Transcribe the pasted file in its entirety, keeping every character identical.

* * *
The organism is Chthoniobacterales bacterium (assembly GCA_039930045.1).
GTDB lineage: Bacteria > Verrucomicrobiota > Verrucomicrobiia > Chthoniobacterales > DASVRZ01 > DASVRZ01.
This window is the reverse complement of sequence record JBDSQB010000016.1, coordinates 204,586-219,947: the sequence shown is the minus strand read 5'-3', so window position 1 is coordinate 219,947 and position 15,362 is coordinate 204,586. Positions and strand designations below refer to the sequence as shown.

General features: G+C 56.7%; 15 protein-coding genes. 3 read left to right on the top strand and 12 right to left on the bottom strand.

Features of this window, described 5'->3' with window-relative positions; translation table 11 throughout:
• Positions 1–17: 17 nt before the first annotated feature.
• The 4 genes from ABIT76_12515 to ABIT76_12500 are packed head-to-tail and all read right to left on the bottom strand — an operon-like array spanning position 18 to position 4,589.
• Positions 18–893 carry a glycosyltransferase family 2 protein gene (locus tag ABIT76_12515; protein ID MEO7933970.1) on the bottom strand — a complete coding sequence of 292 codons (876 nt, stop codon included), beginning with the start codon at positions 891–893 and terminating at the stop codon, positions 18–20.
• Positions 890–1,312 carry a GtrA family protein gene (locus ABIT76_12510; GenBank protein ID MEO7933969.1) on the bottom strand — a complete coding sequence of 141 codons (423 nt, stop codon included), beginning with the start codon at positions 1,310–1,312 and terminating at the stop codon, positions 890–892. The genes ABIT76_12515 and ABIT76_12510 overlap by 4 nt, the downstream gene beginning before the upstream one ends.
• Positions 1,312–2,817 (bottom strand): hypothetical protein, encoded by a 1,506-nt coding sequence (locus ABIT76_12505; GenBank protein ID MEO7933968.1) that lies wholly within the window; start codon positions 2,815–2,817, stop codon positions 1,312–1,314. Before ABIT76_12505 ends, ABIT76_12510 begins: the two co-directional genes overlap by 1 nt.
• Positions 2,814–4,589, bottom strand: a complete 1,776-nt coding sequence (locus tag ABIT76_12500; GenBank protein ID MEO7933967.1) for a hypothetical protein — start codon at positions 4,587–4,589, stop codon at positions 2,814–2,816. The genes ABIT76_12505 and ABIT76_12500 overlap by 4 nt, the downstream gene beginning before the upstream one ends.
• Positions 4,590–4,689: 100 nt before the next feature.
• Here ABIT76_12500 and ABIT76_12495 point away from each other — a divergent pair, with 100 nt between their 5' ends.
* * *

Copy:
The organism is Chthoniobacterales bacterium (assembly GCA_039930045.1).
GTDB lineage: Bacteria > Verrucomicrobiota > Verrucomicrobiia > Chthoniobacterales > DASVRZ01 > DASVRZ01.
This window is the reverse complement of sequence record JBDSQB010000016.1, coordinates 204,586-219,947: the sequence shown is the minus strand read 5'-3', so window position 1 is coordinate 219,947 and position 15,362 is coordinate 204,586. Positions and strand designations below refer to the sequence as shown.

General features: G+C 56.7%; 15 protein-coding genes. 3 read left to right on the top strand and 12 right to left on the bottom strand.

Features of this window, described 5'->3' with window-relative positions; translation table 11 throughout:
• Positions 1–17: 17 nt before the first annotated feature.
• The 4 genes from ABIT76_12515 to ABIT76_12500 are packed head-to-tail and all read right to left on the bottom strand — an operon-like array spanning position 18 to position 4,589.
• Positions 18–893 carry a glycosyltransferase family 2 protein gene (locus tag ABIT76_12515; protein ID MEO7933970.1) on the bottom strand — a complete coding sequence of 292 codons (876 nt, stop codon included), beginning with the start codon at positions 891–893 and terminating at the stop codon, positions 18–20.
• Positions 890–1,312 carry a GtrA family protein gene (locus ABIT76_12510; GenBank protein ID MEO7933969.1) on the bottom strand — a complete coding sequence of 141 codons (423 nt, stop codon included), beginning with the start codon at positions 1,310–1,312 and terminating at the stop codon, positions 890–892. The genes ABIT76_12515 and ABIT76_12510 overlap by 4 nt, the downstream gene beginning before the upstream one ends.
• Positions 1,312–2,817 (bottom strand): hypothetical protein, encoded by a 1,506-nt coding sequence (locus ABIT76_12505; GenBank protein ID MEO7933968.1) that lies wholly within the window; start codon positions 2,815–2,817, stop codon positions 1,312–1,314. Before ABIT76_12505 ends, ABIT76_12510 begins: the two co-directional genes overlap by 1 nt.
• Positions 2,814–4,589, bottom strand: a complete 1,776-nt coding sequence (locus tag ABIT76_12500; GenBank protein ID MEO7933967.1) for a hypothetical protein — start codon at positions 4,587–4,589, stop codon at positions 2,814–2,816. The genes ABIT76_12505 and ABIT76_12500 overlap by 4 nt, the downstream gene beginning before the upstream one ends.
• Positions 4,590–4,689: 100 nt before the next feature.
• Here ABIT76_12500 and ABIT76_12495 point away from each other — a divergent pair, with 100 nt between their 5' ends.